The Top 5 Fastest Cars Lamborghini Ever Built, Ranked

Lamborghinis are by no means the fastest productions cars available (that would be whatever Bugatti or Koenigsegg is currently cooking up), but just about every Lambo at least looks the part — and is still insanely fast. Dating back to the Lamborghini Countach, most cars from the marque take on the visage of a howling V12 powered wedge that looks like its breaking the sound barrier while sitting still. 

While there are a great deal of cars that are faster than even the most powerful Lamborghini, there are almost no victors against the brand when it comes to pure angular ostentatiousness. That being said, how does Lamborghini stack up in the speed department? After all, since 1964, the brand hasn't exactly been making slow cars suited for a Sunday afternoon cruise. Out of all the 12-cylinder monstrosities Automobili Lamborghini has conjured up, which of the many bulls holds the crown as the fastest?

Lamborghini Centenario

No one is going to argue that Lamborghinis are common or "pedestrian" cars, but many have at least probably seen one driving around. The Lamborghini Centenario is no such car. In 2017, Lamborghini made just forty total models consisting of 20 coupes and 20 roadsters. It was made to celebrate the 100th year anniversary of the birth of the brand's founder, Ferruccio Lamborghini.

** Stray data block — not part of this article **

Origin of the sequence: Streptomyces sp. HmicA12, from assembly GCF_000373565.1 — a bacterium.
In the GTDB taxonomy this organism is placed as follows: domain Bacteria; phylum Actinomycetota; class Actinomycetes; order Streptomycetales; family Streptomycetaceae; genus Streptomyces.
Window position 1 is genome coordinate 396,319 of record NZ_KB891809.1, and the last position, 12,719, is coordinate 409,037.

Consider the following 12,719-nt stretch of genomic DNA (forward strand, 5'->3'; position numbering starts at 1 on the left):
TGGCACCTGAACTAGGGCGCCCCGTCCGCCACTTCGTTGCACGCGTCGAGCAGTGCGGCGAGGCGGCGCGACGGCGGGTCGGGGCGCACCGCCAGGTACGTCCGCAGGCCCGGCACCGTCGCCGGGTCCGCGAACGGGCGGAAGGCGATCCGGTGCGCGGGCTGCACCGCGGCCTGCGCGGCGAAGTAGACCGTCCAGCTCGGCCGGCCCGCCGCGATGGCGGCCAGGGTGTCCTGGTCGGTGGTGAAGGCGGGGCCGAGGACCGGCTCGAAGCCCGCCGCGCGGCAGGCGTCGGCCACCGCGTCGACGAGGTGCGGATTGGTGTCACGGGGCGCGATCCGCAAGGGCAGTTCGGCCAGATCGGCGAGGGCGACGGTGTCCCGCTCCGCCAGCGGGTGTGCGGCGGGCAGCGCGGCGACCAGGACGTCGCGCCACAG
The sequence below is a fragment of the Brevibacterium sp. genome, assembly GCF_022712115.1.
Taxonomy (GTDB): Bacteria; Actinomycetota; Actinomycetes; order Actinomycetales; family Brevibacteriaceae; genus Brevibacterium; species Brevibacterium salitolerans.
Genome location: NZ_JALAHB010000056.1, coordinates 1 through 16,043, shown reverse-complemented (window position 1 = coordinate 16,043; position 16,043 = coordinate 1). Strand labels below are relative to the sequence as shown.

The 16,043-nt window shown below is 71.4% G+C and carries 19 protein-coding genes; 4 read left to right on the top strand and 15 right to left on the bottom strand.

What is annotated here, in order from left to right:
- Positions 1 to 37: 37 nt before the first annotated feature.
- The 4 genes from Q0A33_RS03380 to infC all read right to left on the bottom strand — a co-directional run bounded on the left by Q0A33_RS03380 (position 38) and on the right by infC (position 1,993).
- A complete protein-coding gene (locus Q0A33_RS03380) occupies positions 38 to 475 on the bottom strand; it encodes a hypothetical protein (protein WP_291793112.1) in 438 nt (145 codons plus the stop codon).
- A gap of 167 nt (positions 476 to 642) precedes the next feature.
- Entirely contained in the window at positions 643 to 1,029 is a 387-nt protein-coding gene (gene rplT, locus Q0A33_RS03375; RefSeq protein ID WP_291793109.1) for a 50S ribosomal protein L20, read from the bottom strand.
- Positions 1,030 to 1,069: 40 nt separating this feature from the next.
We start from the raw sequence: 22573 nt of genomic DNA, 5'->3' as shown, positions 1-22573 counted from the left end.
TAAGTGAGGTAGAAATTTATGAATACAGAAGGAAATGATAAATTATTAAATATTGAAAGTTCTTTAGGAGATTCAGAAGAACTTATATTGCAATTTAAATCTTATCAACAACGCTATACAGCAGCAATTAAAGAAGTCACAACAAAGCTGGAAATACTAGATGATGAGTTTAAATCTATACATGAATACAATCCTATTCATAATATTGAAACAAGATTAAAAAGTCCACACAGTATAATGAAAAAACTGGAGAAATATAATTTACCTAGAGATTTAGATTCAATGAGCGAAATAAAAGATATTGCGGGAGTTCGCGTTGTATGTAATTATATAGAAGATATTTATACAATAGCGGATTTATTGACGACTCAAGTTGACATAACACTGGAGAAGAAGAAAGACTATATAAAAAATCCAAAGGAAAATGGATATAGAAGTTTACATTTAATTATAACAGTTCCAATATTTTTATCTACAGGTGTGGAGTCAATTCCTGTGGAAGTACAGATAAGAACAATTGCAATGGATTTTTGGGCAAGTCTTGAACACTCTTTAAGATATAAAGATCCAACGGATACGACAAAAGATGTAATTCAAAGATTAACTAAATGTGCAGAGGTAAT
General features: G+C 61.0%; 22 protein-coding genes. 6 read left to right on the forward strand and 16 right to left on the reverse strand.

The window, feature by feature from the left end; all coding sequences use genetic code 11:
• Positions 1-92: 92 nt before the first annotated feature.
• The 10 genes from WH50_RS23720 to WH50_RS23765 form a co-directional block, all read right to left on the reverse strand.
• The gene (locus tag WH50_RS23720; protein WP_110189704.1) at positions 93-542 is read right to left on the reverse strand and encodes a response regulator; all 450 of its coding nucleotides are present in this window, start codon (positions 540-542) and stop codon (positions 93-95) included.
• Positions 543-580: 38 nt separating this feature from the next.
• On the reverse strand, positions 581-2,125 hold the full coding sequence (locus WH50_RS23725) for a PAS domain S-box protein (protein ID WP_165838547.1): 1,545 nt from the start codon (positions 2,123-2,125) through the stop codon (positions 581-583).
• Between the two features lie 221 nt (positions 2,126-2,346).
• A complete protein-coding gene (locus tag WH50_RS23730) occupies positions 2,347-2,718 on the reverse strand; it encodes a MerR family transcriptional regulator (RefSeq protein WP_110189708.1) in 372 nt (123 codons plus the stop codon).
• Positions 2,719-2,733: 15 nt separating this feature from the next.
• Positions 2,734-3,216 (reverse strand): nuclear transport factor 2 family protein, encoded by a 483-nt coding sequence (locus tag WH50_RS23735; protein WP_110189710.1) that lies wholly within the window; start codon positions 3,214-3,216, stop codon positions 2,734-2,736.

As with all top-tier recent Lamborghinis, it was powered by a naturally aspirated 6.5-liter V12 that generated 759 horsepower to all four wheels. As for top speed, Lamborghini simply lists it as "over 217 miles per hour." Aesthetically, the Centenario is one of the wildest Lambos, sporting a huge toothy carbon fiber grimace, and the angriest set of headlights ever put on an automobile. If sheer perceived automotive ferocity translated to miles per hour, the rolling tribute to the brand would win hands down. However, there are still a few more faster examples of Lamborghini cars.

Lamborghini Revuelto

The Lamborghini Revuelto is the brand's first production hybrid, a full 10 years after Ferrari broke the supercar mold with the redundantly named LaFerrari. Despite being a little late to the party, the hybrid Lambo is not messing around, boasting exactly 1,001 horsepower from its three electric motors, paired with the ever-present 6.5-liter naturally aspirated V12. 

Exact performance specifications are not known at the time, as the car has not reached full production, and fuel consumption numbers have also not been released either. However, if you're buying a Lamborghini for fuel saving, you might be looking at the wrong brand.

Lamborghini's listed performance metrics state that it will warp itself to 60 miles per hour in just 2.5 seconds, and it can supposedly reach a top speed of over 217 miles per hour. That's nearly the exact top speed of the LaFerrari. Ferrari may have fired the first shot of the electrified supercar wat, but the appearance of the Revuelto shows that the battle is just starting.

Lamborghini Sián FKP 37